When I asked the bookseller who had banished two of my three books to the ‘back room’ he seemed to say that a book will be given ‘prominence’ in his crowded shop only when it is new. For a few precious weeks just after publication the third book in the trilogy was indeed in the window, but I don’t have a new book out this summer, so that brief honeymoon is over. Producing a new book may provide fleeting visibility, but what else can I do to keep the existing books in sight, literally and metaphorically?

I could buy advertising space in appropriate papers and magazines, but the cost is usually prohibitive. And I could create my own ‘stories’ for the local press to use. These might be appearances at various events, with some text and the all important pictures. Or it could be a local story, linked to the settings of my books. There have been some good opportunities recently, which I’ve tried to exploit through social media, but not very effectively I fear. This coming week will see a programme on BBC4 about Sellafield, a rarity in itself with the secrecy that surrounds the place. Some people watching may realise for the first time that a reactor fire in 1957 was almost a disaster, with only local know-how and courage saving the day. They could deepen that understanding immeasurably by reading my third book ‘Fallout’ which tells the inside story of the fire through the fictional character of Lawrence Finer, a nuclear physicist seconded to the plant, but how do I let people know that this novel actually exists, and where to find it? Good PR boosts the shelf life of a book, but the effort needs to be made repeatedly There’s definitely a limit to this, and the law of diminishing returns will have an impact too. Refreshing the PR is all part of the author’s constant support of her own sales, and it’s hard work.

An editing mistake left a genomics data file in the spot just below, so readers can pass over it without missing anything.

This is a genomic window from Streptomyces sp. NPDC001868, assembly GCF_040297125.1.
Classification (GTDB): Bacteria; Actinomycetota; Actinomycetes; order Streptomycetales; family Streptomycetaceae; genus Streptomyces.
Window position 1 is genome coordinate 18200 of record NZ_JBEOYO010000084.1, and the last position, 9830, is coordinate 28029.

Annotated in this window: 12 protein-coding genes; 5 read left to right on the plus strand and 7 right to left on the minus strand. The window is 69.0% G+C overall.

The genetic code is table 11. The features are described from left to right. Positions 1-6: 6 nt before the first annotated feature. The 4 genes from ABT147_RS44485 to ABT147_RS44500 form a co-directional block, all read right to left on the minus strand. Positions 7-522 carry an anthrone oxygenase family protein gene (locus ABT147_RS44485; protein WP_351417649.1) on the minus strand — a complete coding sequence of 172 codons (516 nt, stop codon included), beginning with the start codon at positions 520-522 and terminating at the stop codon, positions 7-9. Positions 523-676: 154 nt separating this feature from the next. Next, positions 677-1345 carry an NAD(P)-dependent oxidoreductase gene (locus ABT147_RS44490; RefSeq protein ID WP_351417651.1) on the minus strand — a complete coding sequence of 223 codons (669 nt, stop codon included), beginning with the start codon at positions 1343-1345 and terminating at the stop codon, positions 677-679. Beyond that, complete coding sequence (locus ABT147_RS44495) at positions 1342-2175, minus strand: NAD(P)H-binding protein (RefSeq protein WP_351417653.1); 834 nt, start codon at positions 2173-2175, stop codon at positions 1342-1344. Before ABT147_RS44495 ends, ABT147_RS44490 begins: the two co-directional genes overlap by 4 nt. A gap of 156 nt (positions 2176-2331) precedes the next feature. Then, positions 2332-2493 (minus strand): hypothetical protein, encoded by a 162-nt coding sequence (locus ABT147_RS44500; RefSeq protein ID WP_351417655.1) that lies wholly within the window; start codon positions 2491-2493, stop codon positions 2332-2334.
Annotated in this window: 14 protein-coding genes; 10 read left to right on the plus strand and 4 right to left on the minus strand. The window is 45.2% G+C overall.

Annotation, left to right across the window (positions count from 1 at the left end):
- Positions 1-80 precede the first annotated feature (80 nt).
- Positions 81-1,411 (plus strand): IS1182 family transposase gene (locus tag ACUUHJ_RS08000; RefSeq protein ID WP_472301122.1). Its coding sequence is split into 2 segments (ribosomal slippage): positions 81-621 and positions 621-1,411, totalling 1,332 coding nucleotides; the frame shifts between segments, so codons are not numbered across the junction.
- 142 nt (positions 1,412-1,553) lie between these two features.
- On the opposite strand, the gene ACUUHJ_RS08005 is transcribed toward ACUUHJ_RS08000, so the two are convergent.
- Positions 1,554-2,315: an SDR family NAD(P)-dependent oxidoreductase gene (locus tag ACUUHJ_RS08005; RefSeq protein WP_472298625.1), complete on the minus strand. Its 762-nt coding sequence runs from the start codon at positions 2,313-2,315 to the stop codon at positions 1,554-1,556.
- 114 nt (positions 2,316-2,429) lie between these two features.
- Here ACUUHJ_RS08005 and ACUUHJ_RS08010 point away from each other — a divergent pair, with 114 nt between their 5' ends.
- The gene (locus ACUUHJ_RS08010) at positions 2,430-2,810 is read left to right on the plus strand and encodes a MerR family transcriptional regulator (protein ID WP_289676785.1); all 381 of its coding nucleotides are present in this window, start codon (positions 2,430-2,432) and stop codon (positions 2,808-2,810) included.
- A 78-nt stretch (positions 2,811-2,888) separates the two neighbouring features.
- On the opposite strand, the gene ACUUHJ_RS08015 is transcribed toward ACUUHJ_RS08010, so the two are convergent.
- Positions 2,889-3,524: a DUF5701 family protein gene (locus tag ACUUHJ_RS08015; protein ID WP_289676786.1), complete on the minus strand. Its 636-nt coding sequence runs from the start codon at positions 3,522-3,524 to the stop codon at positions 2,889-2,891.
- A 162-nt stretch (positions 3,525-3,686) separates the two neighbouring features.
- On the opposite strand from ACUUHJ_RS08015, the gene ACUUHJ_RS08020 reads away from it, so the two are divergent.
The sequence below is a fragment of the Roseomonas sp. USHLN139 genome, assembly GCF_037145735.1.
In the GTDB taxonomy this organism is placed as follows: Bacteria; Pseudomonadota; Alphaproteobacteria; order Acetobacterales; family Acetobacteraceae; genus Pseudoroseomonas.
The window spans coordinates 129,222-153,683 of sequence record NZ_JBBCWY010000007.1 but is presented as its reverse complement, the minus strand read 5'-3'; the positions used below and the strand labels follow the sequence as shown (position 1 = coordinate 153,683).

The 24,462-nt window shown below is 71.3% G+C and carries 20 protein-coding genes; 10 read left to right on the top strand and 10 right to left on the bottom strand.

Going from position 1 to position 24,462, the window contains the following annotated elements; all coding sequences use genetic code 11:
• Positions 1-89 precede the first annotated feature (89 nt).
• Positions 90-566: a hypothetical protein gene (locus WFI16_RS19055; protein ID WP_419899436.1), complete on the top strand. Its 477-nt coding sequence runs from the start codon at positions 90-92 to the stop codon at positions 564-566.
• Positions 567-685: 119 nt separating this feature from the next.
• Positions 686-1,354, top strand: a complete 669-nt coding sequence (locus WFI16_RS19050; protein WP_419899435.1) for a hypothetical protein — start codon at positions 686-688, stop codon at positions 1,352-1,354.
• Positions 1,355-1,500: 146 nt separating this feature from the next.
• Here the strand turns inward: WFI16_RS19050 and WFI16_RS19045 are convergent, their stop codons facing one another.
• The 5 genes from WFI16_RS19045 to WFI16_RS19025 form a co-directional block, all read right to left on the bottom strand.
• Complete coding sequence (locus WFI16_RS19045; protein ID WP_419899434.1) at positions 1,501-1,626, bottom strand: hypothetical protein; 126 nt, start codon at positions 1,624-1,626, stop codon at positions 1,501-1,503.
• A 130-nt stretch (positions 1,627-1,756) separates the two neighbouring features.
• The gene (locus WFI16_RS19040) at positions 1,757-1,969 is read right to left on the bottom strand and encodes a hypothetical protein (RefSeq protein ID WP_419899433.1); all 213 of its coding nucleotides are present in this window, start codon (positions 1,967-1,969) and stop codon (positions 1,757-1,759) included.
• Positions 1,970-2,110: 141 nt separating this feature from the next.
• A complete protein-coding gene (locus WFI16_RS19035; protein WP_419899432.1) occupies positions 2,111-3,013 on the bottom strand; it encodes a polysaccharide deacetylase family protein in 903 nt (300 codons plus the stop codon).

I suppose what I really want is that my books should be on the ‘English Classics’ shelf, as enjoyable and relevant in ten or even fifty years time as they are today. That’s ambitious, but I can still live in hope.


Another book group question: why ‘Forgiven’?